(TorrentFreak) The copyright industry has tried the same tricks and rhetoric for well over 500 years, and they are also keen on trying to rewrite history. But the tale of the history books differs sharply from what the copyright industry is trying to paint.
When the printing press arrived in 1453, scribe-craft was a profession in high demand. The Black Death had taken a large toll from the monasteries, who were not yet repopulated, so copying books was expensive.
Obsoleting scribes was not a popular development with the Catholic Church, who tried to ban the printing press with increasingly harsh punishments, up to andincluding the death penalty for using a printing press to copy books.
“How will the monks get paid?”, they argued to justify this. Still, even the death penalty couldn’t stop the copying.
Of course, it wasn’t about payment of monks. The Catholic Church couldn’t have cared less, really. It was about control over knowledge and culture. Once most of the populace had learned to read, the Church lost its grip permanently.
(truth-out.org) The recent approval of Monsanto’s Roundup Ready alfalfa is one of most divisive controversies in American agriculture, but in 2003, it was simply the topic at hand in a string of emails between the US Department of Agriculture (USDA) and Monsanto. In the emails, federal regulators and Monsanto officials shared edits to a list of the USDA’s questions about Monsanto’s original petition to fully legalize the alfalfa. Later emails show a USDA regulator accepted Monsanto’s help with drafting the initial environmental assessment (EA) of the alfalfa and planned to “cut and paste” parts of Monsanto’s revised petition right into the government’s assessment. Read More
(seeddaily.com , axisoflogic.com) Nairobi, Kenya (SPX) Feb 14, 2011 – Trees growing on farms will be essential to future development. As the number of trees in forests is declining every year, the number of trees on farms is increasing. Marking the launch of the International Year of Forest by the United Nations Forum on Forests (UNFF9) in New York on 29 January, Dennis Garrity, the Director General of the World Agroforestry Centre, highlighted the importance of mixing trees with agriculture, the practice known as agroforestry. Read More
Probably Kadafi and his posse is shown on this video escaping to Sahara desert, after his private army murdered more than 200 civilians.
(anarchistnews.org) As we speak, tens of thousands of people are fighting back in Madison, Wisconsin. What began as an attempt by Republican governor Walker to implement sweeping austerity measures and take away the ability of unions to collectively bargain, has created a massive grassroots working class response. At a time when students and workers here in California face similar attacks, it is important to note how collective action is not only necessary, but also possible.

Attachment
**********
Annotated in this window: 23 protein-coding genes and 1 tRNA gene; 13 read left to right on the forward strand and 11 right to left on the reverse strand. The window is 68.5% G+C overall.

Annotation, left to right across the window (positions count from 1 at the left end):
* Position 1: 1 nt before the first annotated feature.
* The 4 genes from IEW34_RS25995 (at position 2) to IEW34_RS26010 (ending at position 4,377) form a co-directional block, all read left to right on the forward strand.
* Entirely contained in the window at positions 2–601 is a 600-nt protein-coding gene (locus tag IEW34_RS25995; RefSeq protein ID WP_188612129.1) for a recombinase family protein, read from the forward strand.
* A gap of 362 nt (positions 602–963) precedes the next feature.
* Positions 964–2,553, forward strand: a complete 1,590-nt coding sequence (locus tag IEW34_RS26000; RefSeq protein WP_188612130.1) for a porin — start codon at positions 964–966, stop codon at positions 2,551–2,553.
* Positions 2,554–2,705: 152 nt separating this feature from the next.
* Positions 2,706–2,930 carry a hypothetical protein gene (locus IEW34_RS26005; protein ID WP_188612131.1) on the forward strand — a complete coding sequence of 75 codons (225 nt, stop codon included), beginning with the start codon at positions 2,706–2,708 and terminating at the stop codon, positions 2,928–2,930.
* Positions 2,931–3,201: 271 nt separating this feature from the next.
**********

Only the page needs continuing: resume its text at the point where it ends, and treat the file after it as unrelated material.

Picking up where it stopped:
Many teachers first responded to the news that their jobs might be lost and they would lose the ability to collectively bargain by launching a wildcat strike through the calling in of sick days. Students, not to be out done by their teachers, walked out of their schools, and in some instances, launched brief occupations. Disability activists today also occupied for a short time the Republican HQ, before police arrived to spoil the party. Tea party activists have largely been shouted down, and despite their ‘grassroots’ efforts to counter the united force of public and private sector workers and their kids, have been totally unsuccessful. Seems their bumper sticker militancy only goes so far. Tens of thousands are now occupying the capital to demand that the bill be struck down and are threatening a general strike; at the same time Walker readies the National Guard. Many have also been inspired by the unrest in the Middle East. If people can get their leaders removed their, what is stopping us from doing it here?
Where this revolt goes now is up to us. Will people accept the attacks of the Republicans and also the sell outs of the Democrats and the union heads? Will they listen to the union leaders when told to return to work or to stop calling out sick? Will kids return to school? The choice is ours. Capitalism offers us nothing. While we must resist each and every attack, a return to the status quo is a defeat as well. In the end, we don’t want the ability to argue over crumbs with the scum who would sell us out for polluted skies and potato chips. We want freedom, we want control over our lives and streets, and we want a future that does not include wage slavery and a ravaged earth. We have power now in Madison, let us use is – to sweep this class divided society into the dustbin of history once and for all.
LONDON — WikiLeaks founder Julian Assange can be extradited to Sweden to face rape charges, a British judge ruled on Thursday after throwing out defense arguments that he would face an unfair trial.
Lawyers for Assange immediately said they would appeal against the decision, setting up a lengthy legal battle through Britain’s courts that could postpone the 39-year-old Australian’s ultimate fate for months.
“As I am satisfied that extradition is compatible with the defendant’s (European) Convention rights, I must order that Mr Assange be extradited to Sweden,” judge Howard Riddle said. Read More